Furthermore, HCA (heat chart analysis) was performed to evaluate the content of the 36 common metabolites among individual manures and the digestate based on the ranking of significant metabolites (Figure 3). The analysis revealed that 15 metabolites were up-regulated and 15 were down-regulated in CHM and CM after digestion, while only six metabolites (2-methyloxy-1,1,1 triamine hexamethyl ethane, 1-pentanamine hydrofluoride, lithium cyclohexyl, hexane, 1-aminopentane, and N,N-1,1-tetramethyl boranamine) were down-regulated and 24 metabolites were up-regulated in SM after digestion, which may be because the SM contained the least O-alkyls and anomerics of carbohydrates compared to CHM and CM, and thus its organic matter was more resistant to microbial attack [28]. Significant variations in short-chain amine and the other short-chain organic products were observed after the AD process of CHM, which may be due to higher contents of organic matter (COD) and nitrogen (Table 1) compared with the other manures. Furthermore, the CHM contained more organic nitrogen (as undigested proteins and uric acid) that hydrolyzed and released large amounts of carbohydrates [29]. The indole of CHM can be converted to produce indole derivatives via the production of intracellular or extracellular enzymes by anaerobic bacterial strains. While long-chain cyclic amines and unsaturated olefin organic products were significantly formed during the AD process of CM, which is mainly due to lignin hydrolysis and cellulose conversion [30,31]. Moreover, the biodegradation of lignin is rate-limiting as the complex of lignin, cellulose, and hemicellulose prevents the conversion of these compounds to the precursor of biogas [32]. This ultimately leads to a lower rate of AD and changes the metabolite profile in CM.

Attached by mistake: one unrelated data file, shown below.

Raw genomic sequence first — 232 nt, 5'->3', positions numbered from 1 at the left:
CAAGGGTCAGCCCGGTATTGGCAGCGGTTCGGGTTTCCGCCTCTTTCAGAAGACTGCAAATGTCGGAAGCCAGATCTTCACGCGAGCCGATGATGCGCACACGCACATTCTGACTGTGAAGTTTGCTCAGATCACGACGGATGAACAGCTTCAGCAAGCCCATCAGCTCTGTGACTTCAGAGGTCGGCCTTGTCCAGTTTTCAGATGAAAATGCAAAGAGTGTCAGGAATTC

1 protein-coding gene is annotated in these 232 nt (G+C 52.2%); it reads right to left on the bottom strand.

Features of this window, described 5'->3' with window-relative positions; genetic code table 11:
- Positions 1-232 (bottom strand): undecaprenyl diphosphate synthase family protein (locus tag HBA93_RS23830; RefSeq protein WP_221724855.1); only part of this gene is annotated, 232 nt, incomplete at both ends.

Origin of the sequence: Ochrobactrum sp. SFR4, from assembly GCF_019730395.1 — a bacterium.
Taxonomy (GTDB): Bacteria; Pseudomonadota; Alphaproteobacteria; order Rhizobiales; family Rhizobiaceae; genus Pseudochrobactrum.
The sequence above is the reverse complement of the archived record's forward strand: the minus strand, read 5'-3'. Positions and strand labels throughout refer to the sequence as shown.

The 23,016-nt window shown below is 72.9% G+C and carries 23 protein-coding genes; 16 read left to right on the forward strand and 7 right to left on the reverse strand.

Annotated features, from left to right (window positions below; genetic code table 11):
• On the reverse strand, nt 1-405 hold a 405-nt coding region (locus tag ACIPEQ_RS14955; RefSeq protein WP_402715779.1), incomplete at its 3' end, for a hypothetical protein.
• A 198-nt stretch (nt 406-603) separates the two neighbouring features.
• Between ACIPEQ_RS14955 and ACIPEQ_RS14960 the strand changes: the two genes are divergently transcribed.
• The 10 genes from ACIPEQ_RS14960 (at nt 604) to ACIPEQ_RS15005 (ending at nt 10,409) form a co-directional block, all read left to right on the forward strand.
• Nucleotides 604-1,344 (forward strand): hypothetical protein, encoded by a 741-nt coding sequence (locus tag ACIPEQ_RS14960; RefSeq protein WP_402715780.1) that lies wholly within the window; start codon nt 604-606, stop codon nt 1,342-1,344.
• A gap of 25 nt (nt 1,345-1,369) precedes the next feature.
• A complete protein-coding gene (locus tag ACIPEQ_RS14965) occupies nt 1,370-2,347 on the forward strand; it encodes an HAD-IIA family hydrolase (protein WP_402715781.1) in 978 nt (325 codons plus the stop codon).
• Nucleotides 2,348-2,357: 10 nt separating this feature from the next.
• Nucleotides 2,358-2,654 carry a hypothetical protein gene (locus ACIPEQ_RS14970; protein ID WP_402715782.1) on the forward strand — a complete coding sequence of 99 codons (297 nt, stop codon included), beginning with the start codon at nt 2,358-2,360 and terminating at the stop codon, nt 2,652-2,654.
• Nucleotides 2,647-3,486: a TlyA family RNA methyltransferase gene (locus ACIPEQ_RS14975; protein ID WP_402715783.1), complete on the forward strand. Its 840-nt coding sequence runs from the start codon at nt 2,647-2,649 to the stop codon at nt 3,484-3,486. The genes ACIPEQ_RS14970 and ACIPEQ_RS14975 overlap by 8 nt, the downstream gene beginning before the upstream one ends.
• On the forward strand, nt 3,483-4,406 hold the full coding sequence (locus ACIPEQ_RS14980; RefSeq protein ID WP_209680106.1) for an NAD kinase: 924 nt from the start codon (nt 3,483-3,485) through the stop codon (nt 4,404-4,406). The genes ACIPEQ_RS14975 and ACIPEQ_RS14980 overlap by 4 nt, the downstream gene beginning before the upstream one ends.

Furthermore, the manure properties, animal health, digestibility, animal age, production system, protein and fiber contents of the diet, feed digestibility, and environmental condition also influence the metabolite profile during AD of manure [33]. Yang, Fan [34] performed a metabolomic analysis of the microbial community during two-stage AD of corn stalks using GC-MS and identified 23 metabolites generated during the process. Additionally, they reported that the level of sugars and sugar alcohols increased during methanogenesis and that the fatty acid content increased during acidogenesis. Another study conducted an untargeted metabolomics analysis of Mucor racemosus (Douchi) fermentation using GC-MS and identified 114 metabolites [35]. In our study, we used a more systematic, rapid, and efficient technique (XCMS online and MetaboAnalyst programs) for untargeted global profiling of metabolites and their metabolic pathways.